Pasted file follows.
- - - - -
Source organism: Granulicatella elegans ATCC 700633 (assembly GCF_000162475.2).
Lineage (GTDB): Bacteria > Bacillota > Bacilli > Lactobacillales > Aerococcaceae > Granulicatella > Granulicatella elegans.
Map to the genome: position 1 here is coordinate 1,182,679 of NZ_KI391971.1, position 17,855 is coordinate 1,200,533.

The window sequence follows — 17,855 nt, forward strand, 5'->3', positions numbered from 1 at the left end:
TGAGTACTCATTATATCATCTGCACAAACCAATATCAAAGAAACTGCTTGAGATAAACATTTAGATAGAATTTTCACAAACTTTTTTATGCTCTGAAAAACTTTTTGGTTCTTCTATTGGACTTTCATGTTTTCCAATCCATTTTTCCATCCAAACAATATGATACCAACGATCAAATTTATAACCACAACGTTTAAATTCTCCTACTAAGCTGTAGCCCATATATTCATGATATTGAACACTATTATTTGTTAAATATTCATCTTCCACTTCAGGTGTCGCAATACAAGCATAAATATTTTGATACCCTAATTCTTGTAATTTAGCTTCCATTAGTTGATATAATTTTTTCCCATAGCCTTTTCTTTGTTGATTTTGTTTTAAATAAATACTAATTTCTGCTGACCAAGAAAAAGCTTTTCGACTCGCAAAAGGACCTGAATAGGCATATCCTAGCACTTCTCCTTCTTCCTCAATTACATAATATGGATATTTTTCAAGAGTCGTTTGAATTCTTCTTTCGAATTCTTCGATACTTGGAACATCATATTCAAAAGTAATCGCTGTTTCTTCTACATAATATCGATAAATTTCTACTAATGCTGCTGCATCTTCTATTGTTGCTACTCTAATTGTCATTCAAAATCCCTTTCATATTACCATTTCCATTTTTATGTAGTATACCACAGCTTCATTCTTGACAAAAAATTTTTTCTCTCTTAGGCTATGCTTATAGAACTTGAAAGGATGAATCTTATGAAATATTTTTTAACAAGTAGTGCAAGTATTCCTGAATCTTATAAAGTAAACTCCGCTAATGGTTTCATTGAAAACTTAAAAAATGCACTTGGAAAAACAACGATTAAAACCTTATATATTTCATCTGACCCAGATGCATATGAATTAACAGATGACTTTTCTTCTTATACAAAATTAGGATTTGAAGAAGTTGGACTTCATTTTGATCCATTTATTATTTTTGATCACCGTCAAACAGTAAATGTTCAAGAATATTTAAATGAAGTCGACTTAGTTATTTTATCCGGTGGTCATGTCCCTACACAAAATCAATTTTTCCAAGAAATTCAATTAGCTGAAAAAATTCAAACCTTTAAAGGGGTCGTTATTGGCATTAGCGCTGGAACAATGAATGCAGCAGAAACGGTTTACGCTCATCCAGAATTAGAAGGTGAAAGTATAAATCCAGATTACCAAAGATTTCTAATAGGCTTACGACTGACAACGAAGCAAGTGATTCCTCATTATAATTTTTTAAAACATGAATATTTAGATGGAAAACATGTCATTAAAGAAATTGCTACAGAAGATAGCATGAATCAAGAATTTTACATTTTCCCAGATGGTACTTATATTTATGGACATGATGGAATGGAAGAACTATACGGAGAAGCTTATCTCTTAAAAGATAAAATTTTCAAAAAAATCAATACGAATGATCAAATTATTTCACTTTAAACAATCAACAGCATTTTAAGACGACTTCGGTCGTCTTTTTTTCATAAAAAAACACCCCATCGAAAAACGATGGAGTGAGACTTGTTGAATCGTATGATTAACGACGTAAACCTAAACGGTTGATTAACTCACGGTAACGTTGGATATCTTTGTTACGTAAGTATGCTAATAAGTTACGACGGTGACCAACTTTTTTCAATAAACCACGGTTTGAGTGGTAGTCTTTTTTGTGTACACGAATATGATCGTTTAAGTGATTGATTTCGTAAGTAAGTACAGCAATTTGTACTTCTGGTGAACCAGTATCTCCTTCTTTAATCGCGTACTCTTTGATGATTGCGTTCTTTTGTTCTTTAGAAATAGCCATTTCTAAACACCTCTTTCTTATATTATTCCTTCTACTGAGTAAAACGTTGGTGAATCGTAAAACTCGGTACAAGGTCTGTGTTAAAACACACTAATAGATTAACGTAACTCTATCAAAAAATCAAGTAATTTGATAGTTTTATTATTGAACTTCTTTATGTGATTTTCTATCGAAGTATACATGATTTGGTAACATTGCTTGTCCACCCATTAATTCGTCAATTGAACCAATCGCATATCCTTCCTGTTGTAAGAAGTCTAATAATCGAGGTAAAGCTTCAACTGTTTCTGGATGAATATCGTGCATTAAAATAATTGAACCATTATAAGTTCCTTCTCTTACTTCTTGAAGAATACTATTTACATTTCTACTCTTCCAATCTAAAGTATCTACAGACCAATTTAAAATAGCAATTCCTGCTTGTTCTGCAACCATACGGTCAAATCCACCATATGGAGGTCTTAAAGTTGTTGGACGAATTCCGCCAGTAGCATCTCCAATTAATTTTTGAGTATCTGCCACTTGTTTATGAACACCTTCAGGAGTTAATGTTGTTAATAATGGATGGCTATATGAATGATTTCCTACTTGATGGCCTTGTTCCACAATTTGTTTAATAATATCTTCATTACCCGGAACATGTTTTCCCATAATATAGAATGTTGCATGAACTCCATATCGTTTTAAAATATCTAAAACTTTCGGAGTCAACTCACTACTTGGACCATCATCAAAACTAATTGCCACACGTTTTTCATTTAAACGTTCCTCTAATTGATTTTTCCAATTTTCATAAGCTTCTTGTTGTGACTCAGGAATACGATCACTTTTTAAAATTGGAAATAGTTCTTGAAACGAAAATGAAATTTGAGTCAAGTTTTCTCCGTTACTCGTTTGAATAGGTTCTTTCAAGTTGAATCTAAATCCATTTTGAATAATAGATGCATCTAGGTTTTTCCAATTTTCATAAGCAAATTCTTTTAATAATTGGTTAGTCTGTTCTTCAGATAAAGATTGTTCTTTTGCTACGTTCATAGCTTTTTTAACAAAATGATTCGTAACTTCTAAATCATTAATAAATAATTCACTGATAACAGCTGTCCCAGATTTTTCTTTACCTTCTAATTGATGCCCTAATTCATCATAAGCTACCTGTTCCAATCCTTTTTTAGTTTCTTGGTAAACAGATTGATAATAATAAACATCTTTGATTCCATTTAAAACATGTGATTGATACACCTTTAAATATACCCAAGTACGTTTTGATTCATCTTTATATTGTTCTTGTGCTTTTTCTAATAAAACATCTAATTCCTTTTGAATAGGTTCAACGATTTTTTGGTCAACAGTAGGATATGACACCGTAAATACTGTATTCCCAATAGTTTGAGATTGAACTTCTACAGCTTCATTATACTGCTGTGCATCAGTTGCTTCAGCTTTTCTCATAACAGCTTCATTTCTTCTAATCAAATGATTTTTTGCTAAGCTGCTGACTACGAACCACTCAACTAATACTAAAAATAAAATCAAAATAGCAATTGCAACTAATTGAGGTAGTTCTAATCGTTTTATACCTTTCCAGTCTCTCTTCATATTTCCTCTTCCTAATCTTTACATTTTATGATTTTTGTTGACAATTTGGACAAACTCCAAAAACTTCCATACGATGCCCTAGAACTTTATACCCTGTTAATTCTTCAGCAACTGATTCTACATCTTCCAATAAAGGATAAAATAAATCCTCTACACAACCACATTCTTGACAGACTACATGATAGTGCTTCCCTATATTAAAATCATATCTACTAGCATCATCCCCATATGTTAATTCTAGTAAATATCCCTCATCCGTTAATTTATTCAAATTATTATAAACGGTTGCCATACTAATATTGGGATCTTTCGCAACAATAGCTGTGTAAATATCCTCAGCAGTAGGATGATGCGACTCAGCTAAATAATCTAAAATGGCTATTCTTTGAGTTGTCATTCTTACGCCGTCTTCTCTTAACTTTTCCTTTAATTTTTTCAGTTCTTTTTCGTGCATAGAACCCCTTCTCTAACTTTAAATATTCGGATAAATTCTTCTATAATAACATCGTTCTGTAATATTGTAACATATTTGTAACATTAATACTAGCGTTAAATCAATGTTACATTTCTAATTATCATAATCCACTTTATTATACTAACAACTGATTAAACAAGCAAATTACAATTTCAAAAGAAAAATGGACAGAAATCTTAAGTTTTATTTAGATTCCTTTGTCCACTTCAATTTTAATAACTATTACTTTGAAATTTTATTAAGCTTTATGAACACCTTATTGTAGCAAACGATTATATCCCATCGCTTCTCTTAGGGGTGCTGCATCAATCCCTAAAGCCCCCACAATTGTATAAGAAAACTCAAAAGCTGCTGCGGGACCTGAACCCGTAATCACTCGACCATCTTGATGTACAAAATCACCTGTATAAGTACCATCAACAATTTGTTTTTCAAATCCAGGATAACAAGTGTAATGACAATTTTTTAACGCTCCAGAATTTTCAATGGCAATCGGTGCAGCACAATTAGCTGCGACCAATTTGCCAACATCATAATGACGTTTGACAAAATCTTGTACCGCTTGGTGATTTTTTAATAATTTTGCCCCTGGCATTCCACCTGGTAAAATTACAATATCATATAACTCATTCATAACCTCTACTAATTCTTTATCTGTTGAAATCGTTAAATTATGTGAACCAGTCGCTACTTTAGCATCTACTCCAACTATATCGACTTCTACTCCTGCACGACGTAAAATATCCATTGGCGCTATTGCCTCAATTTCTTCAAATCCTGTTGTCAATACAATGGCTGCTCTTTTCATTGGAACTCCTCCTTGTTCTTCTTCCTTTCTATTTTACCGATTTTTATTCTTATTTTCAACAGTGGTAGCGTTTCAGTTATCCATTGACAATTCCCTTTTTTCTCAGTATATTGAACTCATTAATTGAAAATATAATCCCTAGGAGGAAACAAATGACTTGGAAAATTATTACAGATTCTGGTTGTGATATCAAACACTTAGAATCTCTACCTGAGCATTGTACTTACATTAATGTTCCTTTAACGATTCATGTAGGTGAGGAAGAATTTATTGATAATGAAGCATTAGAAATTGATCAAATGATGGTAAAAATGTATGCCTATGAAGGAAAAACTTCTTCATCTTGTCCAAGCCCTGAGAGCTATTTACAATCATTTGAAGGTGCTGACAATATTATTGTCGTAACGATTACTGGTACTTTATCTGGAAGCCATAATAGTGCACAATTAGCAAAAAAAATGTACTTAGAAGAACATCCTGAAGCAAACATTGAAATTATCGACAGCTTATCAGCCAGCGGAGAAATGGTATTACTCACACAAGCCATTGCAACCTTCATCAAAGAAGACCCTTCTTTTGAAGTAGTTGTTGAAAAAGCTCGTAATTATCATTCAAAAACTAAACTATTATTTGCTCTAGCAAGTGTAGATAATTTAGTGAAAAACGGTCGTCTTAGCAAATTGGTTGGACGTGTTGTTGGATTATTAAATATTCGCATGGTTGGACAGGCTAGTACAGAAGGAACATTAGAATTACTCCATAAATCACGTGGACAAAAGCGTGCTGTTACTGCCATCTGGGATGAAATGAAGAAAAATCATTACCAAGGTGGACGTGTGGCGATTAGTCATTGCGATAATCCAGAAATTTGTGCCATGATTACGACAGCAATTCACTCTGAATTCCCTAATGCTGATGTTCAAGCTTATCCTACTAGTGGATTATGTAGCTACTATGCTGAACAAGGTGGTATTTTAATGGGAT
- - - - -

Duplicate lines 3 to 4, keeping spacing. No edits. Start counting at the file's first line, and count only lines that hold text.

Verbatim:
Map to the genome: position 1 here is coordinate 1,182,679 of NZ_KI391971.1, position 17,855 is coordinate 1,200,533.

The window sequence follows — 17,855 nt, forward strand, 5'->3', positions numbered from 1 at the left end: